Phillies

Phillies reliever pays homage to former 'fat' self with name on his back

Phillies reliever pays homage to former 'fat' self with name on his back

TORONTO — It’s Players’ Weekend in Major League Baseball and everybody who wears a uniform has a personally chosen nickname on the back of his jersey.

Phillies nicknames range from the not-so-creative (Pat Neshek is “Neshek”) to the fairly creative (Nick Williams is “Nicky Dubs”) to the doubly creative (Rhys Hoskins is "Big Fella" and husky Tommy Hunter is “Bigger Fella”) to the, well, we just had to ask.

Big Fudge?

Relief pitcher Austin Davis laughed in telling how his buddies from Cal State Bakersfield gave him that moniker several years ago.

“Well, I was a little fat coming out of college,” he said before Friday night’s game against the Blue Jays at Rogers Centre. “I was pushing 255, so I was a little overweight, and there was one instance that kind of made it stick.

“We were at a pool party and I sat down on a chair and the chair broke out from under me and that kind of solidified 'Big Fudge.' They always called me fat or tubby, just joking, but when I broke through a chair, that’s when 'Big Fudge' was born, I guess you could say.”

Major League Baseball vetted all the nicknames — just to make sure they were all suitable for a family game, you know — and when Davis’ “Big Fudge” jersey arrived, he snapped a picture of it and sent it to his buddies.

“They’re pumped,” he said. “They’re trying to buy it on the internet.”

Davis was a 12th-round draft pick of the Phillies in 2014. He has made a nice showing in his rookie year in the majors but landed on the disabled list last week with back tightness. He is currently rehabbing with the club — and filling out his Big Fudge shirt at 230 pounds.

Davis explained that the "Big Fudge" reference was from a character on the comedy show "How I Met Your Mother."

“It wasn’t just random,” he said with a laugh.

OK, so, asking for a friend: How did Davis lose all that weight anyway?

Turns out he played winter ball in Nicaragua after the 2015 season. It was hot. It was humid. And the food wasn't exactly something to write home about.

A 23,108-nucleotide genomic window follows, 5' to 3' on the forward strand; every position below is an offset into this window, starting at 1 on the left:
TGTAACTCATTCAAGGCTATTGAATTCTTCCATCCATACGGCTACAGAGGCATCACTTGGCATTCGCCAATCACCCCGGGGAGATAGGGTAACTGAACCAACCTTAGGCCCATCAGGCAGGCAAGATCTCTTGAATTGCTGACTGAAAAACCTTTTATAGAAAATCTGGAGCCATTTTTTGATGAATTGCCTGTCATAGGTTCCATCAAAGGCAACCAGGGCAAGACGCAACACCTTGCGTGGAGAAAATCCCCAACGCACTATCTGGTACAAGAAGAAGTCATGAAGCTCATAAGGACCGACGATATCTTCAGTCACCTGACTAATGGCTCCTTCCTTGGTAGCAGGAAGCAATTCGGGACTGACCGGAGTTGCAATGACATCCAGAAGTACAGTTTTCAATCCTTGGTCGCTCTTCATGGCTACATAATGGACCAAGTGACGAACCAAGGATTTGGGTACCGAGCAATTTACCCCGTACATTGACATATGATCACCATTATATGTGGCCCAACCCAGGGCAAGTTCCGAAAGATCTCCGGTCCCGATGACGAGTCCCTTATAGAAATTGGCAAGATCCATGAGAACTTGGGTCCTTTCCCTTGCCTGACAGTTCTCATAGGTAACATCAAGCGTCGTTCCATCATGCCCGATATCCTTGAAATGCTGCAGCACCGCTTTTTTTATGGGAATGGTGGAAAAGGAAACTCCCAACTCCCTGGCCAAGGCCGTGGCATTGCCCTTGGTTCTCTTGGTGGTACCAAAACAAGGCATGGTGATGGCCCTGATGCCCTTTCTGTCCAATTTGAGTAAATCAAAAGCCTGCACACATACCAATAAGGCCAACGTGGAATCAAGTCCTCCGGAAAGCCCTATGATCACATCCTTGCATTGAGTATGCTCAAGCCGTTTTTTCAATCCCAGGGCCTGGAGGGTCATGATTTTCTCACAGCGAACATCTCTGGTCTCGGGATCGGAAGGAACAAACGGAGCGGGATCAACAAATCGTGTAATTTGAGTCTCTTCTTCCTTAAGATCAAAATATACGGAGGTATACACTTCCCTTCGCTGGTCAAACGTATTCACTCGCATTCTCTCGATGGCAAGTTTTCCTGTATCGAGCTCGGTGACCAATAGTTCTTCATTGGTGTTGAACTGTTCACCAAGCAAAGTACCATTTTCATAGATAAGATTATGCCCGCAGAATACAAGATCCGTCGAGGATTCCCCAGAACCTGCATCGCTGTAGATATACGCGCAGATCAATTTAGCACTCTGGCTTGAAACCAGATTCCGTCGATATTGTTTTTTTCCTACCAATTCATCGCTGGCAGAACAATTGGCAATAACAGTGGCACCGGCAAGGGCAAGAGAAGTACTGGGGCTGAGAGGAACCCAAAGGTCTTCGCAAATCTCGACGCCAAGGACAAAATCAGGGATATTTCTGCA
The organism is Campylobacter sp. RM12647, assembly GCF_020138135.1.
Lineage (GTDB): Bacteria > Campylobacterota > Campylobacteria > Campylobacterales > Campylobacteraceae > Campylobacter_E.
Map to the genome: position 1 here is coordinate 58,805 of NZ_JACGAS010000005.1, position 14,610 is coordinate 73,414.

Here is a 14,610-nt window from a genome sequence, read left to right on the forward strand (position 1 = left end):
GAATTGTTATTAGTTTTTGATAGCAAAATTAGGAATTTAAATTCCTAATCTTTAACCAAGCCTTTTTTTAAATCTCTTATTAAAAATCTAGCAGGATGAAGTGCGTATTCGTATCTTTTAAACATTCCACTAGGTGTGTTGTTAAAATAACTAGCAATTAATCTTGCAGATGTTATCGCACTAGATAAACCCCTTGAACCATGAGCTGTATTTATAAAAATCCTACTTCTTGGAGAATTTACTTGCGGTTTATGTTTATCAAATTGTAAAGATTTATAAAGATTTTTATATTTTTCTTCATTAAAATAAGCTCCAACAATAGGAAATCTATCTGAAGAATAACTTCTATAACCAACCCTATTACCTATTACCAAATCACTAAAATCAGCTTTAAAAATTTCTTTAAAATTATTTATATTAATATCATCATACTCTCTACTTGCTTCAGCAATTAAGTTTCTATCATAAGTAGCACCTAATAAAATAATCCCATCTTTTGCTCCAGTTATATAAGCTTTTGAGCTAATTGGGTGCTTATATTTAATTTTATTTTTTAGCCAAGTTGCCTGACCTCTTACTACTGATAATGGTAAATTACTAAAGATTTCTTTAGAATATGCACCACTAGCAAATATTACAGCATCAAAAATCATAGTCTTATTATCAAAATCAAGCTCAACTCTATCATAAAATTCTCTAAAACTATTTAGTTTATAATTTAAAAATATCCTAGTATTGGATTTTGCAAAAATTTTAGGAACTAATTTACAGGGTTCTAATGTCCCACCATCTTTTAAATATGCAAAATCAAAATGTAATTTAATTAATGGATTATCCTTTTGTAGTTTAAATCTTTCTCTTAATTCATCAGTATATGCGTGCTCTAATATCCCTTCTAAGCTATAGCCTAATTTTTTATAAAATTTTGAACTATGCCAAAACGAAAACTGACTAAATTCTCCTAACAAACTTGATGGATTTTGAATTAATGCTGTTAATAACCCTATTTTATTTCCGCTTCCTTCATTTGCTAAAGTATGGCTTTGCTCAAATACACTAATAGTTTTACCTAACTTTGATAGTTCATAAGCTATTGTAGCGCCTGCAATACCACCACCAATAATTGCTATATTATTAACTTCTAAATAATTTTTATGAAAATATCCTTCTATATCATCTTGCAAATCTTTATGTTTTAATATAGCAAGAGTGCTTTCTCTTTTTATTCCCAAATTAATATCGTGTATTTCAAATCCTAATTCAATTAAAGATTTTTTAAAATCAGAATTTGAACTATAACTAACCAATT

Ah. So that’s the trick.

More on the Phillies

Dodgers fans pack Citizens Bank Park, heckle Bryce Harper

Dodgers fans pack Citizens Bank Park, heckle Bryce Harper

The Dodgers are a storied franchise coming off back-to-back World Series appearances. They came into Philadelphia with the best record in all of baseball, 62-33.

Still ... pretty surprising how well they traveled for this series.

Phillies fans outnumbered Dodgers fans Monday night at Citizens Bank Park but the gap wasn't as large as you'd think. There was Dodger blue all over at Citizens Bank Park, group after group chanting "Let's go, Dodgers!" (I got a good amount of heckling while doing my pregame report from the concourse.)

When Scott Kingery struck out to begin the bottom of the first, there was a loud cheer. When Bryce Harper came to the plate two batters later, the second deck in right field filled with Dodgers fans broke out an "O-ver-ra-ted" chant, and Harper hit an opposite-field single mere seconds later.

Harper appeared to wave to that group after singling.

This was a nice little trip for Dodgers fans — Fenway Park and CBP right out of the All-Star break. Many of them came straight down from Boston.

Cool atmosphere, but it would have been even more electric if the Phillies were playing as well as many expected. When a team three games over .500 meets a team 29 games over, it just doesn't have the same kind of playoff preview feel.

Click here to download the MyTeams App by NBC Sports! Receive comprehensive coverage of your teams and stream the Flyers, Sixers and Phillies games easily on your device.

More on the Phillies

MLB trade deadline tracker: Latest news and rumors across baseball

MLB trade deadline tracker: Latest news and rumors across baseball

Track all the latest MLB trade deadline news and rumors here through July 31.

Race for Ray